Linda’s topic, I think. It’s a good topic, but fraught. Lord knows what kind of crap you’d get if you Google “women in Islam.” There’s all sorts of propaganda out there from both people who want to hate the entire Islamic faith [Update: link changed], and from apologists who would deny that Islamic societies have this problem at all. We could sling Koranic quotes back and forth, but I don’t think any of us is qualified to debate the fine points of Islamic jurisprudence.
I still think we can have a good debate. I hope we can avoid over-generalizing about a global religion that crosses many nations and cultures. But, I also hope we won’t be afraid to draw conclusions, or dismiss the whole topic with the old “all religions are inherently equal in all respects” stuff.
Look , the unequal role of women is a real problem in the Islamic world, and especially in the Arab region. A well-known U.N. report says so (in chapter 4 — the details are shocking), as do many other analyses from institutions and people who are not trying to be haters. See, for example, this article from Der Spiegel that Chris alerted me to describes the fear that young women in Muslim areas of Europe often live with.
Let’s keep two things in mind, however. First, “Islam” is not a monolith. There are 1.5 buillion Muslims living in dozens of countries (See this map for how many live where), and they do not have any single approach to women’s rights. Muslims everywhere have certain common beliefs and they read the same holy book. But, Islam has no Vatican-like central religious authority to set doctrine, and, like Christianity, engages in a constant struggle to interpret the faith’s teachings for the modern era. The role of women is a key concern. Not all Muslims are fundamentalists, and certainly not Taliban-like in their outlook.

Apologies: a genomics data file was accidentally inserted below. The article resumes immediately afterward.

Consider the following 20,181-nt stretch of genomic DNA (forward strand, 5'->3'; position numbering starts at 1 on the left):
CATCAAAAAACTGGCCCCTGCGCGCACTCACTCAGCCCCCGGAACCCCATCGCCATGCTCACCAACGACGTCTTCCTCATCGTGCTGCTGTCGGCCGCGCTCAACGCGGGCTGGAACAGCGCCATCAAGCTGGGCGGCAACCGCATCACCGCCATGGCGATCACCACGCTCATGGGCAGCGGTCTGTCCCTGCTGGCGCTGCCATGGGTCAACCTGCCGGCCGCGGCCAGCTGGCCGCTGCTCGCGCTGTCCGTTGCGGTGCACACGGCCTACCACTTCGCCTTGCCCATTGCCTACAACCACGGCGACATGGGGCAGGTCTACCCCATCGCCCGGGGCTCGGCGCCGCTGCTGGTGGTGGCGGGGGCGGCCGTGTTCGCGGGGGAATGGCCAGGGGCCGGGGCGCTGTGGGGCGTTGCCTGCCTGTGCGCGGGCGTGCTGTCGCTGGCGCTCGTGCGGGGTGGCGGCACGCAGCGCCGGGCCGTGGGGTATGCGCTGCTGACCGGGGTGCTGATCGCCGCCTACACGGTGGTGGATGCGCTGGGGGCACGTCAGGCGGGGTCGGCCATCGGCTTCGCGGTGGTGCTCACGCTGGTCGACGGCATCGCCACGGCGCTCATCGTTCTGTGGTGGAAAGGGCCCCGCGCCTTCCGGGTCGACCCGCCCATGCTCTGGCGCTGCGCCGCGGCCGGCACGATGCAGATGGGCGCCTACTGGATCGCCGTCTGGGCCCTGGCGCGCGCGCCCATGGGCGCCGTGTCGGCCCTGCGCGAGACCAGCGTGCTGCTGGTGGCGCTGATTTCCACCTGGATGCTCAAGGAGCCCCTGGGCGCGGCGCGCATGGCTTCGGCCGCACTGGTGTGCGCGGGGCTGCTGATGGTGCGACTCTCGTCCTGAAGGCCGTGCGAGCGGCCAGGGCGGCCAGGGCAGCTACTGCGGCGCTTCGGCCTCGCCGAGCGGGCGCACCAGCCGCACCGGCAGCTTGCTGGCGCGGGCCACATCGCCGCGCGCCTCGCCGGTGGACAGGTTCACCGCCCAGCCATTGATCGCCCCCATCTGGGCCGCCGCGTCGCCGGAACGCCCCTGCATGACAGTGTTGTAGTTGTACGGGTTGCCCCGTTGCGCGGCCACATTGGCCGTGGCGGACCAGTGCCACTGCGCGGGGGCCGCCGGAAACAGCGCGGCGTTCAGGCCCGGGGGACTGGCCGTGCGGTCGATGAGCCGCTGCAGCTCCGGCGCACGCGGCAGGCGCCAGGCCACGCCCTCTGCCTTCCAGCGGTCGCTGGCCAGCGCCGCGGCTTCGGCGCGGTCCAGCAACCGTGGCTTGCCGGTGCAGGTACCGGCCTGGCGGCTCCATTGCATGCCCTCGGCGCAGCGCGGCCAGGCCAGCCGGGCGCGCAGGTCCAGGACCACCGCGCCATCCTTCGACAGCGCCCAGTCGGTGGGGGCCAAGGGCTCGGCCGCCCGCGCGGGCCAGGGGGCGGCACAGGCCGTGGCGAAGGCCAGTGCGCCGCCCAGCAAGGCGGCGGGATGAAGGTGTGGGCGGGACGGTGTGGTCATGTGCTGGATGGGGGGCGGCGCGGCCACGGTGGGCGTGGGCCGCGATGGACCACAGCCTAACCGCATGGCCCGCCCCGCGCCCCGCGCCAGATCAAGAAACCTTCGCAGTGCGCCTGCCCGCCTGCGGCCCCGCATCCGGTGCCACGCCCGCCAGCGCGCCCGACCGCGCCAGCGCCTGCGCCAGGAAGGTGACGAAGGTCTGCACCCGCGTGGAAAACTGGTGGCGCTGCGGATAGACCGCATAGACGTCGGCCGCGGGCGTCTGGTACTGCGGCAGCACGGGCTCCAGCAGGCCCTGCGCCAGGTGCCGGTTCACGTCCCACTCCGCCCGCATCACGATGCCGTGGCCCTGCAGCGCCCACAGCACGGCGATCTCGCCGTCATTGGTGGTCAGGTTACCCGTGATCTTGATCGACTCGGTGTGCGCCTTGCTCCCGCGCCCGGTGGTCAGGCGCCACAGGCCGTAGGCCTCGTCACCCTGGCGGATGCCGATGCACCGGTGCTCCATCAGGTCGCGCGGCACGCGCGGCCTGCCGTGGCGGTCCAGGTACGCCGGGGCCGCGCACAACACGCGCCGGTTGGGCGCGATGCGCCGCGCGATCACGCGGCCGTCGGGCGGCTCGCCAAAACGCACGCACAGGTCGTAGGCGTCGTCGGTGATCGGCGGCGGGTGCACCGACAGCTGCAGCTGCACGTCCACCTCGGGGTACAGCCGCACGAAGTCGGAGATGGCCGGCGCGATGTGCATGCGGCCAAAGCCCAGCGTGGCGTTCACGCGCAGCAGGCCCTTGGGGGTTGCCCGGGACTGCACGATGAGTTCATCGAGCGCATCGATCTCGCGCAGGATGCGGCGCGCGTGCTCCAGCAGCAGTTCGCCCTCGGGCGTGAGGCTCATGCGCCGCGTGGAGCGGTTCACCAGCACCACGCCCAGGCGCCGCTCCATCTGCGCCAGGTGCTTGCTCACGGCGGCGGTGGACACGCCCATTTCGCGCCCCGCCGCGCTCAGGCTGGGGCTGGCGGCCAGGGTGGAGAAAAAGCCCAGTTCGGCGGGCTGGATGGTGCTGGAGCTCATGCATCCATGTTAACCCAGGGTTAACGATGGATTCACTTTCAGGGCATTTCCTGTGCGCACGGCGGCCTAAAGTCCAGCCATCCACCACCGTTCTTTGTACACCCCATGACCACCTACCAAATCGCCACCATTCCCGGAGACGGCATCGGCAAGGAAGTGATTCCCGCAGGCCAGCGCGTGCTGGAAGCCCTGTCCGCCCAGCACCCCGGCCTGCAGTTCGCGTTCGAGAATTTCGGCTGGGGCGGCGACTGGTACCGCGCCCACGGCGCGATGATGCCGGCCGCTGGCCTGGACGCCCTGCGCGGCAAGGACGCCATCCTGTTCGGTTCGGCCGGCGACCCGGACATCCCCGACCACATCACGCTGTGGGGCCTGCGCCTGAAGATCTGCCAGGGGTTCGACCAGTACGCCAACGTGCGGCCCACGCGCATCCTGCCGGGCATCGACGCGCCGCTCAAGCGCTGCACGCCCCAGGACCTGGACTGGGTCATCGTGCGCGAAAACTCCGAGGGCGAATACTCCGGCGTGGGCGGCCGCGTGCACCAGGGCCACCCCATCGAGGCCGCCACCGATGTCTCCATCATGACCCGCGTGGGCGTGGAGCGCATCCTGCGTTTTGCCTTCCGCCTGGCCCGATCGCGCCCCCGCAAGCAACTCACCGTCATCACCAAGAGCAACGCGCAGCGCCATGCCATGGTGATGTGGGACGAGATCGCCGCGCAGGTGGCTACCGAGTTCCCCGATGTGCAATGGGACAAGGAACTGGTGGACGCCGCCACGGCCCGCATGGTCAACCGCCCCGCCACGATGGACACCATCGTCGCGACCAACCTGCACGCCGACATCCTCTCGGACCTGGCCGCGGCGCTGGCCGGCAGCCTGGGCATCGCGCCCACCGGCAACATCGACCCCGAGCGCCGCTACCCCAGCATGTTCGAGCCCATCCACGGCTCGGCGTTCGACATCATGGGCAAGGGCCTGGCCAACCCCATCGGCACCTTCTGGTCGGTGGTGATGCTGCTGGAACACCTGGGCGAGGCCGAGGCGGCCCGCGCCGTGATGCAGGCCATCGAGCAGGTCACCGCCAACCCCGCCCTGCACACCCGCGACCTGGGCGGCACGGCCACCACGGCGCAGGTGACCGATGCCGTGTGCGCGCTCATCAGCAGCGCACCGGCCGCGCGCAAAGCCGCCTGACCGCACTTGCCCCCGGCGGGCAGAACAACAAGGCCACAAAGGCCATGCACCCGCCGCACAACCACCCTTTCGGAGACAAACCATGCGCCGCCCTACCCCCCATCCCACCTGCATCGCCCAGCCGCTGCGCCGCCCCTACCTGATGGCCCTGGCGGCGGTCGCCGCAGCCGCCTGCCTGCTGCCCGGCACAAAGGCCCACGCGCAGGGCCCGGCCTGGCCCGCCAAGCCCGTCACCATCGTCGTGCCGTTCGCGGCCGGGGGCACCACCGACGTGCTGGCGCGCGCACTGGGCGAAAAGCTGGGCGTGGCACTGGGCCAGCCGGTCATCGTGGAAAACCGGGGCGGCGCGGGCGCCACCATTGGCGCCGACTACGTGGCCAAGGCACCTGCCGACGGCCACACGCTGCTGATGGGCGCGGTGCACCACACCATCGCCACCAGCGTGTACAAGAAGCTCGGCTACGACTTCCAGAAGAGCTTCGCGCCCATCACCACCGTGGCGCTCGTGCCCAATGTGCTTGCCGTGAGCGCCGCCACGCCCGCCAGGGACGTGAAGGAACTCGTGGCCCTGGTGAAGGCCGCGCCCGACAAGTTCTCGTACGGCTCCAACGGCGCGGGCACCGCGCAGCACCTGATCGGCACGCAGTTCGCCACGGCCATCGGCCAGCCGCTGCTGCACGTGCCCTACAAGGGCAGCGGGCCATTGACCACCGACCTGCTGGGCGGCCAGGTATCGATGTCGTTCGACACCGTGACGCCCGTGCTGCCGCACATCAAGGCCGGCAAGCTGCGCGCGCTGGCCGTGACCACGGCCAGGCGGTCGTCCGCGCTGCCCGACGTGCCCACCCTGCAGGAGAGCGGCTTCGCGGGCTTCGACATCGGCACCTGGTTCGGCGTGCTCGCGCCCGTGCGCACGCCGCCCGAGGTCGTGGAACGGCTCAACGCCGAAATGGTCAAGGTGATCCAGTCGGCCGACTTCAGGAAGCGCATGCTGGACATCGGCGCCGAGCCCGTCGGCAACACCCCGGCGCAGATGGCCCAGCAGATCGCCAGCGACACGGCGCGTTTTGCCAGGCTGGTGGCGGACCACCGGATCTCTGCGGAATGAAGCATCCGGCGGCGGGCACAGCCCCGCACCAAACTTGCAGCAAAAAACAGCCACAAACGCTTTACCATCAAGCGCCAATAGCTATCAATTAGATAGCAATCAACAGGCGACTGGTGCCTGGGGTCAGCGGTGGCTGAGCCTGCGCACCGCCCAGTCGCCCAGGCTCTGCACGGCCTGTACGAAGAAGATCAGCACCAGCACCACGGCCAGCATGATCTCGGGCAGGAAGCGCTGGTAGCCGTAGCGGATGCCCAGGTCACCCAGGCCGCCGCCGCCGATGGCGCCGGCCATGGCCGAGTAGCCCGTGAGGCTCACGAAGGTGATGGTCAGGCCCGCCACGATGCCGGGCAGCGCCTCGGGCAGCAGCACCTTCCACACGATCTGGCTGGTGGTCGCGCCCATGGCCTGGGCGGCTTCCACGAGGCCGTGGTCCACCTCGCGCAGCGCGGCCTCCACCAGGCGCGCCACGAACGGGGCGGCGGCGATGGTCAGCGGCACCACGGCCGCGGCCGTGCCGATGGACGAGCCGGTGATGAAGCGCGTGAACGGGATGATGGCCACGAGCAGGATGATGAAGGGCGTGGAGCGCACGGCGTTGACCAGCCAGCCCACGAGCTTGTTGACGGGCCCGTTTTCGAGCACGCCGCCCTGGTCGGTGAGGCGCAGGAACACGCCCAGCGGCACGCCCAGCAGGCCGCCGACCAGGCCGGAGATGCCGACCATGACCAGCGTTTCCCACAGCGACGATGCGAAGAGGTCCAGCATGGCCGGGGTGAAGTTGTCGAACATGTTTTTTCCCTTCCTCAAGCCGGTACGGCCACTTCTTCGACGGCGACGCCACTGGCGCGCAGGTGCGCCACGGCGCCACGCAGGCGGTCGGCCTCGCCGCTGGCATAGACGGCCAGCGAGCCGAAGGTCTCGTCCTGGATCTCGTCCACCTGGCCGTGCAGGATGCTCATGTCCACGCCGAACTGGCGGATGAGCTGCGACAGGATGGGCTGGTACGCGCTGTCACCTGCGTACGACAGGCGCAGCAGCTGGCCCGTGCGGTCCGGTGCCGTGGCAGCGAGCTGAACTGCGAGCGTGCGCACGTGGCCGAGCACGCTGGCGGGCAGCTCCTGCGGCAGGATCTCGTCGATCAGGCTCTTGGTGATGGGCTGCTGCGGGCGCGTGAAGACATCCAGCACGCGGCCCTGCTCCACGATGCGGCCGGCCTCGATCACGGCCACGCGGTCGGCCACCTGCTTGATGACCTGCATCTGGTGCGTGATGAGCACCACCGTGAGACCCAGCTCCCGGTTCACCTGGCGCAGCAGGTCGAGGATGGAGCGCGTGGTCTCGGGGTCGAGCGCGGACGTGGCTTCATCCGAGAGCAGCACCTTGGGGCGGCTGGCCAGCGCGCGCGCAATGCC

Second, lets distinguish the influence of religion from that of culture more broadly. All traditional societies treat women abysmally, from our perspective. A recent book I read on traditional African societies would curl your hair. Religion is not the only factor that determines how people treat each other. Many people in Arab and non-Arab Muslim societies live in very traditional,m patriarchal cultures. They are more loyal to clan or tribe than to a nation, much less to a Bill of Rights. Add to that 50%+ illiteracy in many such countries.
So for me on Thursday night, the key question is not “how are women treated in Islamic countries,” or even “what does the Koran say or imply about women’s role.” To me, it’s:
- What role have Islamic authorities, versus other cultural institutions, played in keeping women down; and
- How can the religion become a modernizing force in this and other areas?
Also, the new topic list will be available.